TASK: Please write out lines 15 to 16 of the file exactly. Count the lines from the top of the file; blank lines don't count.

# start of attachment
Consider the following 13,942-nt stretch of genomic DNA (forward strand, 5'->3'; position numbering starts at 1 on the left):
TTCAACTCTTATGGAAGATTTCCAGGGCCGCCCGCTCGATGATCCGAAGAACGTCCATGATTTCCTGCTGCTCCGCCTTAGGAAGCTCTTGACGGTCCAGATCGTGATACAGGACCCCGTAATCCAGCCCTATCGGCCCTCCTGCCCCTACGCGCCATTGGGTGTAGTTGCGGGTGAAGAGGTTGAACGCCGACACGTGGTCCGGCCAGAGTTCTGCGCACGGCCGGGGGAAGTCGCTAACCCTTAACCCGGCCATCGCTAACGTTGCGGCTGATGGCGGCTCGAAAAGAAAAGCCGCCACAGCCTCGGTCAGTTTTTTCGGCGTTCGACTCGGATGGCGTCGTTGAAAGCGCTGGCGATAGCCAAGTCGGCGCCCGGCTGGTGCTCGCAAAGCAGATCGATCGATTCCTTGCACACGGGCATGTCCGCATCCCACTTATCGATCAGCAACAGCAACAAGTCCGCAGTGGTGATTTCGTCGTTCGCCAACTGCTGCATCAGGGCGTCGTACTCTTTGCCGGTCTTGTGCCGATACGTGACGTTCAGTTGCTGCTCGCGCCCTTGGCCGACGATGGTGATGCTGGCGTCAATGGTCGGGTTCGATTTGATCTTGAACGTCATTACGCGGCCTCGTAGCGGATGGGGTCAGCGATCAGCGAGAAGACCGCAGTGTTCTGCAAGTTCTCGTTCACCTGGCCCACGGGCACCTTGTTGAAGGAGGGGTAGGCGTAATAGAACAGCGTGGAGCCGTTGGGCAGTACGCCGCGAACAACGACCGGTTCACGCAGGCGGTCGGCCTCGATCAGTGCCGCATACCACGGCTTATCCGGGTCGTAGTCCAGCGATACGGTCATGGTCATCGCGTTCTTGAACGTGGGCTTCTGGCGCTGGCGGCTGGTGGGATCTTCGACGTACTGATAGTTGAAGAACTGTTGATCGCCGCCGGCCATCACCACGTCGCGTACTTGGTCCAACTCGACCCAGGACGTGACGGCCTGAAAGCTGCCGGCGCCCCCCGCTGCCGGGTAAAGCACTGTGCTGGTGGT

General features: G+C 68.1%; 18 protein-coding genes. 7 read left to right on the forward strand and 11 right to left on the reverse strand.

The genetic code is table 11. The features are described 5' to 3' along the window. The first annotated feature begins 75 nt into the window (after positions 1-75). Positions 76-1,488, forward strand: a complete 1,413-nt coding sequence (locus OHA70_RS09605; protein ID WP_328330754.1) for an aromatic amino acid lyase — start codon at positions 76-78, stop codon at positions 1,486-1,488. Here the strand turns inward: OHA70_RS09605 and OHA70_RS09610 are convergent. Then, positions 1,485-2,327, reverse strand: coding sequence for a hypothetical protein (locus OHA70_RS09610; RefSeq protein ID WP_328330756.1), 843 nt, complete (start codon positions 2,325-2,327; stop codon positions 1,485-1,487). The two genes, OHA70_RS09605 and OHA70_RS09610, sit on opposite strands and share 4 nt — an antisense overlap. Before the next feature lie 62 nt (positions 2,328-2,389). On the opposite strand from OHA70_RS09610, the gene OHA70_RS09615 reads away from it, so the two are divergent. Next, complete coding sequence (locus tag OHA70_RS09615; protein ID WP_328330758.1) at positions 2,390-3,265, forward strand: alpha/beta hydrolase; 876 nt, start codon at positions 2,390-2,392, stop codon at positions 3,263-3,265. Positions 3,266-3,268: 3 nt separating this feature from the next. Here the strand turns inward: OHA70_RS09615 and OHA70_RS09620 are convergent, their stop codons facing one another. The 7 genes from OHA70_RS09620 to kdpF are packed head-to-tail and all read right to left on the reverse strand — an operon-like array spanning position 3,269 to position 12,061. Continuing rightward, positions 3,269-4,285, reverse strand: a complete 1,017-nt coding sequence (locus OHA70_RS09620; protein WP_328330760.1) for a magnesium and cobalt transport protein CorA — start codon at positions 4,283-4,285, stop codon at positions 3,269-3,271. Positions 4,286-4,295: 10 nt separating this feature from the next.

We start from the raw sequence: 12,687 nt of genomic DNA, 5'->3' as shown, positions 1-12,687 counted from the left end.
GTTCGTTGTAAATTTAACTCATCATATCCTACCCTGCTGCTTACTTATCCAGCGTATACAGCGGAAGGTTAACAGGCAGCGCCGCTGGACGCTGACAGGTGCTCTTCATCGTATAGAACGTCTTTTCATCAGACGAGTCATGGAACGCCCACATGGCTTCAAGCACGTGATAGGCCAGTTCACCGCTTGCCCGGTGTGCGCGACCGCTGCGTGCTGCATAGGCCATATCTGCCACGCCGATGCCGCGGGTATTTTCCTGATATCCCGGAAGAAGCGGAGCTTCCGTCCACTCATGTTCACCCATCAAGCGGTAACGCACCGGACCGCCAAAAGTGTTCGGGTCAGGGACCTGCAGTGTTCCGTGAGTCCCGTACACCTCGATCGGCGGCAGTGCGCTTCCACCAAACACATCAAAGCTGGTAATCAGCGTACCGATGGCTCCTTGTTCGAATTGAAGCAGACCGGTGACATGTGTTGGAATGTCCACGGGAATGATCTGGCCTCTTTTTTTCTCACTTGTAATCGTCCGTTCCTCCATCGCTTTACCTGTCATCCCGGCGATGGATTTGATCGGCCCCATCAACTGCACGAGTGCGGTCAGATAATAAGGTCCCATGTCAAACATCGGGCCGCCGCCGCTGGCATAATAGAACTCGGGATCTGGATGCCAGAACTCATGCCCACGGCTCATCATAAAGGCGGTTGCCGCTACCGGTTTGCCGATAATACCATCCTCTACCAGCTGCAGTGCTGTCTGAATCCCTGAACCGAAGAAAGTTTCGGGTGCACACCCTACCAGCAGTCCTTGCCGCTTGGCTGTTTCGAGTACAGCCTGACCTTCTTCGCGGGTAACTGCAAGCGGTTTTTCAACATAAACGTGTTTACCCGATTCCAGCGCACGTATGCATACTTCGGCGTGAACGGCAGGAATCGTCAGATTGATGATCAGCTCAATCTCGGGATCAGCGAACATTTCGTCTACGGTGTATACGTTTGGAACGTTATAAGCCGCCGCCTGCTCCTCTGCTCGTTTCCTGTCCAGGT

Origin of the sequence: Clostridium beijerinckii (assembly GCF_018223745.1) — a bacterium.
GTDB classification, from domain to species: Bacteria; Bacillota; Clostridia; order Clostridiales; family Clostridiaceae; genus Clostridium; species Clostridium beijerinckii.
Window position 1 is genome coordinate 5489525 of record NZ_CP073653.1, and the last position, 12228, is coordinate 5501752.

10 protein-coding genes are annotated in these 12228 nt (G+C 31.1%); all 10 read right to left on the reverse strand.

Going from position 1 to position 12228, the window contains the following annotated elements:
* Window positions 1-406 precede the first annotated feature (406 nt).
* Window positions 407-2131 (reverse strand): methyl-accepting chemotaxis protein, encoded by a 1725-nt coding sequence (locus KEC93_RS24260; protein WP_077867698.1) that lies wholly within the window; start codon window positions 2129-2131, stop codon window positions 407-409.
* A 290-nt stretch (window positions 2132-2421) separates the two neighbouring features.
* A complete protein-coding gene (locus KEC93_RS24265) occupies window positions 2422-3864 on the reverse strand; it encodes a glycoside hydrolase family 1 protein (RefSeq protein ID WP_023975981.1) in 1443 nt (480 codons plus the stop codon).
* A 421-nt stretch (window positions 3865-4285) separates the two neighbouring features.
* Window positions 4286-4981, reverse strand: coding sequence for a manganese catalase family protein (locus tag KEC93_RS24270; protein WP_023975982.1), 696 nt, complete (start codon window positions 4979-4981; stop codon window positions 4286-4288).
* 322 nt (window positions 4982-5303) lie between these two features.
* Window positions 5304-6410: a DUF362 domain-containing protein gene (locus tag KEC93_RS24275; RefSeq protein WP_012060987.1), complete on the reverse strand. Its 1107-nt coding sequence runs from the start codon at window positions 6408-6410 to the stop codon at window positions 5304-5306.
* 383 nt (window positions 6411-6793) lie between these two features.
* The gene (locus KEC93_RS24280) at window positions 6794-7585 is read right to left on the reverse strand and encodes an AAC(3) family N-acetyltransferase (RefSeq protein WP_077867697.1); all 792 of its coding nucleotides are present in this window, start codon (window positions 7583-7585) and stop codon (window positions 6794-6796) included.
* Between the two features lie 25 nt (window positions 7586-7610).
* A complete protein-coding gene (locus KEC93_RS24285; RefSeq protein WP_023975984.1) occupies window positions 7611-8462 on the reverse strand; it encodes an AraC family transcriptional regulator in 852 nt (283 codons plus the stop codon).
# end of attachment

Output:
* A complete protein-coding gene (locus KEC93_RS24265) occupies window positions 2422-3864 on the reverse strand; it encodes a glycoside hydrolase family 1 protein (RefSeq protein ID WP_023975981.1) in 1443 nt (480 codons plus the stop codon).
* A 421-nt stretch (window positions 3865-4285) separates the two neighbouring features.